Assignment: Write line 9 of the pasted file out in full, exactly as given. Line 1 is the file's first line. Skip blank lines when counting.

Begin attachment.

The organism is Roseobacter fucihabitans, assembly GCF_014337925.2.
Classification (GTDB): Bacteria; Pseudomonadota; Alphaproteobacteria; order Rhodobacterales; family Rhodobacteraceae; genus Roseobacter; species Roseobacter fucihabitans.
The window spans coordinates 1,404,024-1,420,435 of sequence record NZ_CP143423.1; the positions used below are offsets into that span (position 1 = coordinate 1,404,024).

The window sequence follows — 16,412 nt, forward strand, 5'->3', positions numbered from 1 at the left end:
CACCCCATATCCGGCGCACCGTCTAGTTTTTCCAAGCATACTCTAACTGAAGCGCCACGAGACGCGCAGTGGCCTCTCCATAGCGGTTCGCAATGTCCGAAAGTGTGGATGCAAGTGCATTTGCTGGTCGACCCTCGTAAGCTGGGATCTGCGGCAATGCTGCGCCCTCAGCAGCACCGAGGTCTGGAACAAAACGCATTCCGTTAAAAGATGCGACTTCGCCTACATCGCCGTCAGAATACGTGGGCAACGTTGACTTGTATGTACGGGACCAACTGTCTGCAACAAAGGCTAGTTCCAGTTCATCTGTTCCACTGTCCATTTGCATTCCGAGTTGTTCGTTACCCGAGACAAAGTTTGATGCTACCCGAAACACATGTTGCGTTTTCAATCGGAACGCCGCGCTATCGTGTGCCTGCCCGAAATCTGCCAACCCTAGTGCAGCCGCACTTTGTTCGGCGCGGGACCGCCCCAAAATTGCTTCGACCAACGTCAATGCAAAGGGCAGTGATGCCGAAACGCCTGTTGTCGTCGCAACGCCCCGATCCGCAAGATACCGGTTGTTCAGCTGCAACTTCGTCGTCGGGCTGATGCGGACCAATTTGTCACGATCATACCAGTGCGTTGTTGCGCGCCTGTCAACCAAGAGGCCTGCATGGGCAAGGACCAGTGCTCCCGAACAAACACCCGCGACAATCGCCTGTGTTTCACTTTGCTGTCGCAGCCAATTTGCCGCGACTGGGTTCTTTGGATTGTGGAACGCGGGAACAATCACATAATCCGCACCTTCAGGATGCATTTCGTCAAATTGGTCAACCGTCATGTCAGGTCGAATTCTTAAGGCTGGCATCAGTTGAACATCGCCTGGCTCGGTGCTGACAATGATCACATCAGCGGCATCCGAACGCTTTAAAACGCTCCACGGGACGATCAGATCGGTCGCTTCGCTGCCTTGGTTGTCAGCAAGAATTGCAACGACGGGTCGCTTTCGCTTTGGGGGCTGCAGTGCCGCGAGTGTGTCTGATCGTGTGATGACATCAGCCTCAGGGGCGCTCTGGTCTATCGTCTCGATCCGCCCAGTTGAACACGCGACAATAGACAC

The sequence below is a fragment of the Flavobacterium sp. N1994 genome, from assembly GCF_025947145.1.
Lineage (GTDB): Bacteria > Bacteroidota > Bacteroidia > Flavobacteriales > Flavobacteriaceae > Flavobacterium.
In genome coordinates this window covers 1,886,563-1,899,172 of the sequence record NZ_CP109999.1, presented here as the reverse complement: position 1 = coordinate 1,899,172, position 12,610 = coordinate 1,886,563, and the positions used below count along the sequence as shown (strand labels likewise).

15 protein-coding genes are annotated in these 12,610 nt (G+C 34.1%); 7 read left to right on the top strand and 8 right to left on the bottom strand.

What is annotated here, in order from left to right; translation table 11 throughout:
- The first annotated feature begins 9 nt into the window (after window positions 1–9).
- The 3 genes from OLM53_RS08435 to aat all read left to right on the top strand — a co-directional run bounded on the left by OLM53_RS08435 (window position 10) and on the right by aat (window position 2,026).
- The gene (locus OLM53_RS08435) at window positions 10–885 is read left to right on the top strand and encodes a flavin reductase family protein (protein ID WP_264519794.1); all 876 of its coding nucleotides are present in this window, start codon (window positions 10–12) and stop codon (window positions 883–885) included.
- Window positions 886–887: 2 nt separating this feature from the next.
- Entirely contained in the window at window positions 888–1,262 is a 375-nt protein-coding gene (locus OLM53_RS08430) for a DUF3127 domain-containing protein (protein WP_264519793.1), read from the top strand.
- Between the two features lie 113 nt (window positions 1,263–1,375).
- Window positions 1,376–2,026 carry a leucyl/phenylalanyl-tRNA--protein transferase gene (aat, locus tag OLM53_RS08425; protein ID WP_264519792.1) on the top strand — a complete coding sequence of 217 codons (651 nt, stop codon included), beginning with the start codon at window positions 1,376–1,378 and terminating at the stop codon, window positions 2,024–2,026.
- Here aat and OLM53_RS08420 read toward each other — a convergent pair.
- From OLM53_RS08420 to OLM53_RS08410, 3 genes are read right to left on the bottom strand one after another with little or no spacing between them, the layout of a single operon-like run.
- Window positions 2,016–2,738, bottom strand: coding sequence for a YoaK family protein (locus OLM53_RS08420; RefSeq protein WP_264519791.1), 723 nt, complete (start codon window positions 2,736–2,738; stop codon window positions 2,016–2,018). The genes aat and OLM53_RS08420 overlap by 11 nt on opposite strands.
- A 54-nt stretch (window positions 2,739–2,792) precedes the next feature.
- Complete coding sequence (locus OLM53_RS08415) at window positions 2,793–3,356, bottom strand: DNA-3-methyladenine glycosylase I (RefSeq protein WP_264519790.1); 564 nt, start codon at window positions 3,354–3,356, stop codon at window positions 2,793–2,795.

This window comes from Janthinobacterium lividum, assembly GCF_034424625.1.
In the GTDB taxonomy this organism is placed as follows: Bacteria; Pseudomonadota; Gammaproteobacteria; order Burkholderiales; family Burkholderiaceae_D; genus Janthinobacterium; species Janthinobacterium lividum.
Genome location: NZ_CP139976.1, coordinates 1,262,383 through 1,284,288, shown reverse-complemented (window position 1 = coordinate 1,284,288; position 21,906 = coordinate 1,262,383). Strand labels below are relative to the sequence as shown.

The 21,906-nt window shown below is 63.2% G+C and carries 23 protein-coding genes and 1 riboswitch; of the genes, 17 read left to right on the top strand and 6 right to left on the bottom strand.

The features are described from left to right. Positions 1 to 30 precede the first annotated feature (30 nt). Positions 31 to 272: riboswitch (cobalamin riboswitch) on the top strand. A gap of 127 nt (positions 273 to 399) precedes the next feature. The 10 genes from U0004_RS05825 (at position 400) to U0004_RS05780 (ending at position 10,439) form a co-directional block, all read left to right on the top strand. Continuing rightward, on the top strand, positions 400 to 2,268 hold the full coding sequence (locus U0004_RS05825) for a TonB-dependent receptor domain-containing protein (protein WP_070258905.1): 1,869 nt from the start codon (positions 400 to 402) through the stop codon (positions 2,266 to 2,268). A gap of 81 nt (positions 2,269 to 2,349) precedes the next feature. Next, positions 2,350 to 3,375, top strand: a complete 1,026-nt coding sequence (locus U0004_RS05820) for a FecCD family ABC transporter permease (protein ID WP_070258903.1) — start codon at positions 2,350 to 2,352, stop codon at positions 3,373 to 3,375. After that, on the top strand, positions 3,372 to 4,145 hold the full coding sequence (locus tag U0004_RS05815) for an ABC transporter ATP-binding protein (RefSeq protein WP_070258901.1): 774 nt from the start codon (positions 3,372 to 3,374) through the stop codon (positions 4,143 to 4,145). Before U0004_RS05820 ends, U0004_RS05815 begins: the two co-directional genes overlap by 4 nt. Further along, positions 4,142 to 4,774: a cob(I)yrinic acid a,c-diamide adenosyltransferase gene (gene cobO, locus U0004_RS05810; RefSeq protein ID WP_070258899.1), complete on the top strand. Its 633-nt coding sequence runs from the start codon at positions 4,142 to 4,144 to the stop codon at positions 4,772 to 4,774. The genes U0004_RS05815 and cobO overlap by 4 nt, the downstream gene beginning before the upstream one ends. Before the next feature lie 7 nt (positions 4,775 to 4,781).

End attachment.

15 protein-coding genes are annotated in these 12,610 nt (G+C 34.1%); 7 read left to right on the top strand and 8 right to left on the bottom strand.